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Bio

A musical globalista with a rebel rock'n'roll heart, there's nobody quite like Manu Chao. 
An inspiration to the world's downtrodden and dispossessed and a huge star in Latin America where he can draw audiences of 100,000 people, Chao's first solo album, 1998's 'Clandestino', sold three million copies. 
In Britain he has long enjoyed an enthusiastic cult following, particularly among world music aficionados. But 'La Radiolina', his first full studio album in six years, seems certain to expand that fan base dramatically, for as the UK's Uncut magazine noted in a five star review, it's "not so much a world music record as a global-rock mission statement."

   

 


'La Radiolina' finds all Chao's maverick trademarks present in abundance - the Latin melodies and world rhythms, the surreal samples and sense of fun, the street-punk sloganising and the unerring pop sensibility, which led Robbie Williams to cover Clandestino's 'Bongo Bong'. Yet 'La Radiolina' also presents a more expansive sound from Chao than we've heard before with the guitars and rock beats very much to the fore. 
Recorded in Barcelona, where he and his band Radio Bemba live, it's all the most diverse record Chao has recorded to date, from the galloping rockabilly-blues of '13 Días' through the frenetic urgency of 'Panik Panik' to the catchy, grown-up pop of 'Bleedin' Clown' and the lovely ballad 'La Vida Tómbola', dedicated to Diego Maradona and written for a film about the footballer currently being made by Emir Kusturiça. The radical politics at the core of Chao's creative philosophy are also out in force on songs such as 'Politik Kills', 'Tristeza Maleza' and the charged-up single 'Rainin' in Paradize', which finds him rhyming 'democracy' with 'atrocity'.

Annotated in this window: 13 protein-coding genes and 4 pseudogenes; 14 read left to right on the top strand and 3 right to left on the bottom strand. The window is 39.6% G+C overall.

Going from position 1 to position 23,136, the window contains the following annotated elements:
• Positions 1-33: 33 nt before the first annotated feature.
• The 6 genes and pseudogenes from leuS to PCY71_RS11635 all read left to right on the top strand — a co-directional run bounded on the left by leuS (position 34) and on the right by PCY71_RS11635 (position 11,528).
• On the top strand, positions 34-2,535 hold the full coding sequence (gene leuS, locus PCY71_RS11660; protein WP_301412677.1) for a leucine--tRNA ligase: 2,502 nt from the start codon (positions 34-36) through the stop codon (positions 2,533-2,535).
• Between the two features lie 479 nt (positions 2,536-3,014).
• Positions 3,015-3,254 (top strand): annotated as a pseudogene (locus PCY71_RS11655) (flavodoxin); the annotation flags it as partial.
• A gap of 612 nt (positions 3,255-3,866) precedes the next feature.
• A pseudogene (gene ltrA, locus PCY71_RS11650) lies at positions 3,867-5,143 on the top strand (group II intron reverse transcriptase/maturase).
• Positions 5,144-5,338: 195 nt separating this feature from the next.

As with 'Clandestino' and its 2001 follow-up 'Próxima Estación: Esperanza', 'La Radiolina' was created layer-by-layer by Chao on his laptop. "When I open my computer to record a new song I have an idea but, the result usually comes out totally different. If we come up with something that I didn't expect that's what I call a good session," he says. Parts of the album were mixed by Mario Caldato (Beastie Boys/Beck), although Chao continued to remix the tracks after their collaboration. 
"With a computer you never stop remixing. I only stopped now because I wanted to get the record out and do others things," he says. 
'La Radiolina' comes exactly 20 years after Chao first came to prominence with Mano Negra. Born in Paris in 1961 into a Galician family that had fled Spain to escape Franco's fascist regime, Chao grew up in a multi-cultural community populated by immigrants from north and West Africa. 
In the '70s he discovered the UK rock scene and was inspired first by Dr Feelgood and then the Clash. After the short-lived band Hot Pants, in 1987 he formed Mano Negra, combining a punk rock aesthetic with influences drawn from reggae, Chao's own Latin roots and the multi-cultural milieu in which he grew up. A deal with Virgin followed but after several acclaimed albums the band split following a legendary tour of war-torn Colombia in 1993. After buying an old train, Chao and his colleagues spent six weeks travelling across the country via a disused rail track, stopping at villages along the route to play impromptu concerts for audiences of peasants, guerrillas and drug traffickers. By the time they reached the capital Bogotá, it was literally the end of the line: only Chao and one other member of the band were left.